The cosmic collision that had the moon left behind a plethora of elements behind on Earth was crucial for the emergence of life claims the US scientists.The impact which occurred some 4.4bn years ago is thought to have been the result of an itinerant planet of the size of Mars which when banged into the dawning Earth, scattering a shower of rocks into space, the remnants later coalesced into the moon.
Beyond an act that has given shape to the sky, the smashing transferred crucial elements to the Earth’s surface, meaning that most of the carbon and nitrogen that makes up our bodies probably came from the passing planet, the researchers believe.
“From the study of primitive meteorites, scientists have long known that Earth and other rocky planets in the inner solar system are volatile-depleted. But the timing and mechanism of volatile delivery have been hotly debated,” said Rajdeep Dasgupta, who worked on the particular project. “Ours is the first scenario that can explain the timing and delivery in a way that is consistent with all the geochemical evidence.” The research is published in Science Advances.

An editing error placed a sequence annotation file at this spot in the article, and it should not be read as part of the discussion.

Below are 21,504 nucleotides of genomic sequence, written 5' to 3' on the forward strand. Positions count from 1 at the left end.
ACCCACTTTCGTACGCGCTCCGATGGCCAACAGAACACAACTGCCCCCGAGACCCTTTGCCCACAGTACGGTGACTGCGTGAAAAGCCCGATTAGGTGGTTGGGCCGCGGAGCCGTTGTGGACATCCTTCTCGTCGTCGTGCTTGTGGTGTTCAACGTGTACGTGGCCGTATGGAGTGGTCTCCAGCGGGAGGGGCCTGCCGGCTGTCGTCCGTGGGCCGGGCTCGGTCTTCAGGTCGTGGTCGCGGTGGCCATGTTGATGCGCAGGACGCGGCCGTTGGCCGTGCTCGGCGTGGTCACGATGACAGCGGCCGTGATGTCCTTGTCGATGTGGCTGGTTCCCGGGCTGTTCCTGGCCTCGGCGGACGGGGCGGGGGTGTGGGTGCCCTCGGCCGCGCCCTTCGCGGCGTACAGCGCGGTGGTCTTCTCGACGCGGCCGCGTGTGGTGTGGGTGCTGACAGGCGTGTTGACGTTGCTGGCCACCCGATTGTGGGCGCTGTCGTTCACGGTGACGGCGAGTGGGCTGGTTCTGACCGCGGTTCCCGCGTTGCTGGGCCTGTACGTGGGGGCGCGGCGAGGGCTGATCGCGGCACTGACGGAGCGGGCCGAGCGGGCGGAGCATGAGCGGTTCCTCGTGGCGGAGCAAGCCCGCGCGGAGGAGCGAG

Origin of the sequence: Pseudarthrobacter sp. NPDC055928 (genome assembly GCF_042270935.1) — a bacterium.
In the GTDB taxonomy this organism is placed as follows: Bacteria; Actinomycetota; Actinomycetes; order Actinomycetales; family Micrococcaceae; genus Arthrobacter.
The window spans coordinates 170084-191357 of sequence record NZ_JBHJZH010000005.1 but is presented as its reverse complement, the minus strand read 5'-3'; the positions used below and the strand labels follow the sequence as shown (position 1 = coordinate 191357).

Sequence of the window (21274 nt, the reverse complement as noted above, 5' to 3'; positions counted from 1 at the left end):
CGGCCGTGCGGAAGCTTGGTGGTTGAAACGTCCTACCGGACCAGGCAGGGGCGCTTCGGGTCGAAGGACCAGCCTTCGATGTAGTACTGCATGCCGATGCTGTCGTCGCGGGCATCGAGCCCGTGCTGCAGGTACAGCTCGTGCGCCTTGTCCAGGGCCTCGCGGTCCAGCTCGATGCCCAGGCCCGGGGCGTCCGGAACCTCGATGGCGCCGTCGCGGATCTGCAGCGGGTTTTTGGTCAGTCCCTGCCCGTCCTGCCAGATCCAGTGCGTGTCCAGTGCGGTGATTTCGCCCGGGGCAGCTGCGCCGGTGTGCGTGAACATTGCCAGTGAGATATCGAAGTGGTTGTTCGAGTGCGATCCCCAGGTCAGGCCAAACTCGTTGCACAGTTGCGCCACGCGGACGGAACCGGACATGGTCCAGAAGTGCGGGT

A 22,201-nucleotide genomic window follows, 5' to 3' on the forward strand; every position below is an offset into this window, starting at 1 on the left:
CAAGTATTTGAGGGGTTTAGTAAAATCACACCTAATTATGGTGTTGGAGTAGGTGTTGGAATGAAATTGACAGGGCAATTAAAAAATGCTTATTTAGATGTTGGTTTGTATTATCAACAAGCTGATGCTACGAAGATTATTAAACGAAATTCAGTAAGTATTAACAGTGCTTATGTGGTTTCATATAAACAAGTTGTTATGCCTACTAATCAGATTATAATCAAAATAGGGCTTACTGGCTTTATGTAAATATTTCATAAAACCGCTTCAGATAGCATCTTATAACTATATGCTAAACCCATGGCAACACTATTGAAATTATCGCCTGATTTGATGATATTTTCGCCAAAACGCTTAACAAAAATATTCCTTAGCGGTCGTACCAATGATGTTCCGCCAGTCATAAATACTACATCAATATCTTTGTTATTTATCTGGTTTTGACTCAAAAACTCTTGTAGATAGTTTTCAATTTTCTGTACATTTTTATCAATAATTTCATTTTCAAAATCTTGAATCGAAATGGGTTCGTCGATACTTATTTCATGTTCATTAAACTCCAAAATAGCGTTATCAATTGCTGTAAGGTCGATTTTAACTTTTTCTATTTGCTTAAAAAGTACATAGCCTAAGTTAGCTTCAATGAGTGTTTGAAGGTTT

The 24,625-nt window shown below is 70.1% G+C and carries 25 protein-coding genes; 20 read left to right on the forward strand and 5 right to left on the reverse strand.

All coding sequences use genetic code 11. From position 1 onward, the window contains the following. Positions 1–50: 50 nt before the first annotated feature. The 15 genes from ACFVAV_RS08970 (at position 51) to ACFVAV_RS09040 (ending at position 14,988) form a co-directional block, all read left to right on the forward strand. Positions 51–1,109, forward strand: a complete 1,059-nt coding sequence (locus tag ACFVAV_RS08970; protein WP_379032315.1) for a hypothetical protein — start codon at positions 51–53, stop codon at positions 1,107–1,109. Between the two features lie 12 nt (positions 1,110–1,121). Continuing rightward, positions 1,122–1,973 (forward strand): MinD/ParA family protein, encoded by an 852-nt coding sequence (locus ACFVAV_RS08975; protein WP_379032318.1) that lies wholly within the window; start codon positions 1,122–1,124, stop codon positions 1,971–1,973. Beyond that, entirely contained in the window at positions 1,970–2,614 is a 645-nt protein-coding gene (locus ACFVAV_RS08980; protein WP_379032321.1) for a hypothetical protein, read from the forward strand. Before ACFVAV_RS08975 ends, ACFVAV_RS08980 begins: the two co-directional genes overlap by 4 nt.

“This study suggests that a rocky, Earth-like planet gets more chances to acquire life-essential elements if it forms and grows from giant impacts with planets that have sampled different building blocks, perhaps from different parts of a protoplanetary disc,” he added. The disc is the doughnut of material from which the planets have ejected.
Earlier this month, an international team of researchers discovered that the rate of asteroid strikes on the moon, and by extension the Earth, shot up nearly threefold 290m years ago, probably after two or more giant bodies in the asteroid belt between Mars and Jupiter crashed together and sent a bombardment of space rocks into the inner solar system.
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